Compiled by Latoya Peterson
Reader Amy sends over this distressing news story about an immigration official abusing their position. Steve Ellis presided over Ji Hye Kim’s refugee hearing, then dropped by her job on two occasions post trial, ultimately asking her out for coffee. Kim’s boyfriend (now husband) Brad Tripp thought something was amiss, and asked Kim to record the meeting while he recorded video from a van parked near the coffee shop:
Several minutes later, Tripp saw Ellis and Kim walk away from the restaurant and noticed Ellis kiss Kim on the cheek.
Kim phoned shortly after.
“I asked her if she was okay,” Tripp testified. “She was very stressed and tense and she didn’t want to talk about it.”
That night he synchronized the audio and video on the tapes.
The tape, played in court, shows Ellis telling Kim he wants to be her friend, and that he was having second thoughts about rejecting her refugee claim. “I’m not going to fall in love with you, don’t worry about that,” Ellis tells her in the video.
Our friends at Copyranter just sent over this vintage National Guard ad:
This piece over at the Guernica blog is rubbing me the wrong way.
As we worry about the recent uptick in terrorism threatening the United States, it’s worth spending a moment on a connection not often discussed, between open societies and their art.
It’s often said that Islam never had a Reformation—this is meant to explain why the Islamic world still has not reached a level where substantial numbers of clerics and laypeople can have peaceful dialogues within the faith and with outsiders about important religious questions. By extension, it explains why Islam has problems with democracy and the rule of law.
But it may be just as important that Islam didn’t go through a period when its visual arts were in ferment, in the way that European visual art was in the second half of the 19th century and to the present day. In shorthand, Islam didn’t have Impressionism. [...]
But without artistic rebellion, I suspect, the Islamic world could not make the leap to perspectivism, intellectual distance, irony, and the other sometimes-annoying traits of current Western culture that have inoculated most of us against fundamentalist terrorism. People who can imagine that a urinal, or “Piss Christ,” is a work of art may be responsible for a lot of posturing and lefty whining—but no suicide bombings.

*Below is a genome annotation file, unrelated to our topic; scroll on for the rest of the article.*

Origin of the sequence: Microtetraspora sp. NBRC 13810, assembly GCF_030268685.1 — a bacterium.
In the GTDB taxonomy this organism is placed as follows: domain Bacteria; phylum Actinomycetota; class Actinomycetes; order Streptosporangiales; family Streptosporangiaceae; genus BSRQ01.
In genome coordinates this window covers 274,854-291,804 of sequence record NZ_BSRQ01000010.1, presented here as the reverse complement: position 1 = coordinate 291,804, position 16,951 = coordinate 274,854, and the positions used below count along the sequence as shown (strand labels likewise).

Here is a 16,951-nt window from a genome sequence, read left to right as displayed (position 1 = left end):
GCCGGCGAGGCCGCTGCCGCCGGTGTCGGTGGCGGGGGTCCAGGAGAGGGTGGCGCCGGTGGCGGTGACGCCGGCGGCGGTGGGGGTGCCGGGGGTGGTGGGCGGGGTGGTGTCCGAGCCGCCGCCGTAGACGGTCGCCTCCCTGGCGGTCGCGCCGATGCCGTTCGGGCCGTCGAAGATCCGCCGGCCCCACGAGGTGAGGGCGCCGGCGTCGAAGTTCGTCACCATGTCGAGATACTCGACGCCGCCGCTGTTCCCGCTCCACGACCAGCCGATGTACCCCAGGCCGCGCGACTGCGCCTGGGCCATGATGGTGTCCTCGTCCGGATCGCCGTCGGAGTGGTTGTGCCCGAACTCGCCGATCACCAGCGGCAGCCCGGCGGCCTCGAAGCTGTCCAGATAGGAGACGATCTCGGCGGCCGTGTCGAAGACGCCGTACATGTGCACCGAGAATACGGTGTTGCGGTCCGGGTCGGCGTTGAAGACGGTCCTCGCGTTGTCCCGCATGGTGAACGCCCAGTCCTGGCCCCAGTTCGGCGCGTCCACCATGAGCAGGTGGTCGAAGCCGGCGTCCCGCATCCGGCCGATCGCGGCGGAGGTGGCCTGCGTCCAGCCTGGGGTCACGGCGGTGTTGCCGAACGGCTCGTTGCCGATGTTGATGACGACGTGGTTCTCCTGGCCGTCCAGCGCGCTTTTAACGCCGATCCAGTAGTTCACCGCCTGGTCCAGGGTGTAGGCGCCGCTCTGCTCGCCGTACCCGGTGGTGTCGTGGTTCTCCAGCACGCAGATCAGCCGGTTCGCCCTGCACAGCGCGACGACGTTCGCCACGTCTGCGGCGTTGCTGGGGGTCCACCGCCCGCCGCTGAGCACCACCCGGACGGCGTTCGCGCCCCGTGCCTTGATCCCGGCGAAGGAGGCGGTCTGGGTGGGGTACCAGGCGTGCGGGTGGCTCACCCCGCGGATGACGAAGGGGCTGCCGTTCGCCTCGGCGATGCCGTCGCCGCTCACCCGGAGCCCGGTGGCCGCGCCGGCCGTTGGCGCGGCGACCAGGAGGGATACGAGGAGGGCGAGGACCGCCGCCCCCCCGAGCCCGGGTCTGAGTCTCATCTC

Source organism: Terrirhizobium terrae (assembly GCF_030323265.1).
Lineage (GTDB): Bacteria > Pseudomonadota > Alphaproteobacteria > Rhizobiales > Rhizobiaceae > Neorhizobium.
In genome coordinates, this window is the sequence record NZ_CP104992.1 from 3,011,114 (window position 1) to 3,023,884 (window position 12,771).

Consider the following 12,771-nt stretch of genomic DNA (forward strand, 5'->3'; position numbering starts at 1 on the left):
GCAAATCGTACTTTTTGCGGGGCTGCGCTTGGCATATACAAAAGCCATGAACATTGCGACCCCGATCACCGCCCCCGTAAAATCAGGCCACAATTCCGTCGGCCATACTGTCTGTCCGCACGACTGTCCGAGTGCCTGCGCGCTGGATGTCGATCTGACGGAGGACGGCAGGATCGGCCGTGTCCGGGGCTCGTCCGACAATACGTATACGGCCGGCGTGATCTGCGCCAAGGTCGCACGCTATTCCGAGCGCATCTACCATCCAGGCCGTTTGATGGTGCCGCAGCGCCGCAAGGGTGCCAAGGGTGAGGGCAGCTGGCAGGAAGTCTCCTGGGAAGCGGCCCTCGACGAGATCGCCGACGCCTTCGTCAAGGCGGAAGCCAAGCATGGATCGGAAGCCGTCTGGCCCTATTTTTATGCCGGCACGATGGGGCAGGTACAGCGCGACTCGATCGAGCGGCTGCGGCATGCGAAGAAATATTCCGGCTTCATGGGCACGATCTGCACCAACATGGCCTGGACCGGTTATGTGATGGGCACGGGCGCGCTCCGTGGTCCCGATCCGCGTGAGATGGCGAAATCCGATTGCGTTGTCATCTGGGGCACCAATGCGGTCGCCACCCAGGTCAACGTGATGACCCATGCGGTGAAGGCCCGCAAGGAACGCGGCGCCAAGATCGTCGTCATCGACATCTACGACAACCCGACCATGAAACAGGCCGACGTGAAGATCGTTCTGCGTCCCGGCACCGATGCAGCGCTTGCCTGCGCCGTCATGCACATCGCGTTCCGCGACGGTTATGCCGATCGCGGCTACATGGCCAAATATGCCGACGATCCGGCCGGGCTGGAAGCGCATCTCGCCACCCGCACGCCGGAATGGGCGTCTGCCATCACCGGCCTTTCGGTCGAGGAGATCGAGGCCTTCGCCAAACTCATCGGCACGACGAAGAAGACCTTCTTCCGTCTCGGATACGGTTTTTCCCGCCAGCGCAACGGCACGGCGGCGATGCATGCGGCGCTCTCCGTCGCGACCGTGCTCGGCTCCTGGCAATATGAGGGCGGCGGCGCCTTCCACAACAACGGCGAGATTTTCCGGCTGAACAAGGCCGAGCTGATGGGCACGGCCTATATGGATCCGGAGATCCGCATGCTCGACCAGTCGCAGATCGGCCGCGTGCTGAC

I know we have some folks that are art scholars in the house – can someone head over there, read the full argument, and report back. Feels like a very familiar argument cloaked in art terms, but since I am unfamiliar with the details Marlowe references, I cannot be sure.
Reader Amy sent in a package of articles from 2009, all documenting the struggles of blacks in Russia. Reuters reports “A new racism survey carried out in Moscow has revealed that almost two thirds of Black Africans living in the city have been violently attacked.” Mixed race Russians describe being in a space without a history of racism, but with a long history of homogeneity. There is the story of professor Lily Golden, who emphatically claims she “belongs to all races.” Amy also sent in the story of political candidate Joachim Crima:
Crima – who has adopted the Russian name Vasily Ivanovich – is running for a district seat on the Municipal Council in the southern Volgograd region where he grows and sells fruits and vegetables, mostly watermelons. A black person has never held office in Russia and very few have ever run. [...]
“I want to make the lives of people who I consider my compatriots better. I am ready to work from morning until evening to resolve their problems,” he told Russian news service Ria Novisti. “In other words, I am ready to toil like a Negro.”
The cringe-inducing phrase is an all-too-common expression in Russia that Crima has adopted as his campaign slogan to convey his work ethic to potential constituents.
“If you call yourself a Negro it means you don’t care if other people call you that,” Crima told ABC News, explaining that he doesn’t find the term offensive. “Racism is everywhere, in some places more than others. It will disappear sooner or later.”
RW sent over a video update from South Philadelphia High – this time, the focus is on black and Asian American students who are bridging cultural divides through breakdancing.
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